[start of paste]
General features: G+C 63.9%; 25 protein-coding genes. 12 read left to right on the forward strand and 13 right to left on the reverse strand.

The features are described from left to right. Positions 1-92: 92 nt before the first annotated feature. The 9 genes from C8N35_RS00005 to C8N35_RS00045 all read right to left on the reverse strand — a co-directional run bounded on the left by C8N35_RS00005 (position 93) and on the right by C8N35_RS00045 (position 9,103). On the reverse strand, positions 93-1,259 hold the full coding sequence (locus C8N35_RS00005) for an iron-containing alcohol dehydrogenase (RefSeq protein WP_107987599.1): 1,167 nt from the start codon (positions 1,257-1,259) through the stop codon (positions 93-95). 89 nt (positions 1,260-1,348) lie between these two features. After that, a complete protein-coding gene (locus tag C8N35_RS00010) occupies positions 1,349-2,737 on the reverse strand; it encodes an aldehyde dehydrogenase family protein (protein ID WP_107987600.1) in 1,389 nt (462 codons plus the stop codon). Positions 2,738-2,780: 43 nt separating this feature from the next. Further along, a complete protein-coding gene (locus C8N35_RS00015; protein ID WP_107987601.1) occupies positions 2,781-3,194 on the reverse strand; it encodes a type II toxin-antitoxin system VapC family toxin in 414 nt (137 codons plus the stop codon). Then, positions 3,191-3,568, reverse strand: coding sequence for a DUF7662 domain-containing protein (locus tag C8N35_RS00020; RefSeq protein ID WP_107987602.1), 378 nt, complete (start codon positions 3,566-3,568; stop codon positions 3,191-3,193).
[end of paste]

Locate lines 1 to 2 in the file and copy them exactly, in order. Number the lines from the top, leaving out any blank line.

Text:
General features: G+C 63.9%; 25 protein-coding genes. 12 read left to right on the forward strand and 13 right to left on the reverse strand.

The features are described from left to right. Positions 1-92: 92 nt before the first annotated feature. The 9 genes from C8N35_RS00005 to C8N35_RS00045 all read right to left on the reverse strand — a co-directional run bounded on the left by C8N35_RS00005 (position 93) and on the right by C8N35_RS00045 (position 9,103). On the reverse strand, positions 93-1,259 hold the full coding sequence (locus C8N35_RS00005) for an iron-containing alcohol dehydrogenase (RefSeq protein WP_107987599.1): 1,167 nt from the start codon (positions 1,257-1,259) through the stop codon (positions 93-95). 89 nt (positions 1,260-1,348) lie between these two features. After that, a complete protein-coding gene (locus tag C8N35_RS00010) occupies positions 1,349-2,737 on the reverse strand; it encodes an aldehyde dehydrogenase family protein (protein ID WP_107987600.1) in 1,389 nt (462 codons plus the stop codon). Positions 2,738-2,780: 43 nt separating this feature from the next. Further along, a complete protein-coding gene (locus C8N35_RS00015; protein ID WP_107987601.1) occupies positions 2,781-3,194 on the reverse strand; it encodes a type II toxin-antitoxin system VapC family toxin in 414 nt (137 codons plus the stop codon). Then, positions 3,191-3,568, reverse strand: coding sequence for a DUF7662 domain-containing protein (locus tag C8N35_RS00020; RefSeq protein ID WP_107987602.1), 378 nt, complete (start codon positions 3,566-3,568; stop codon positions 3,191-3,193).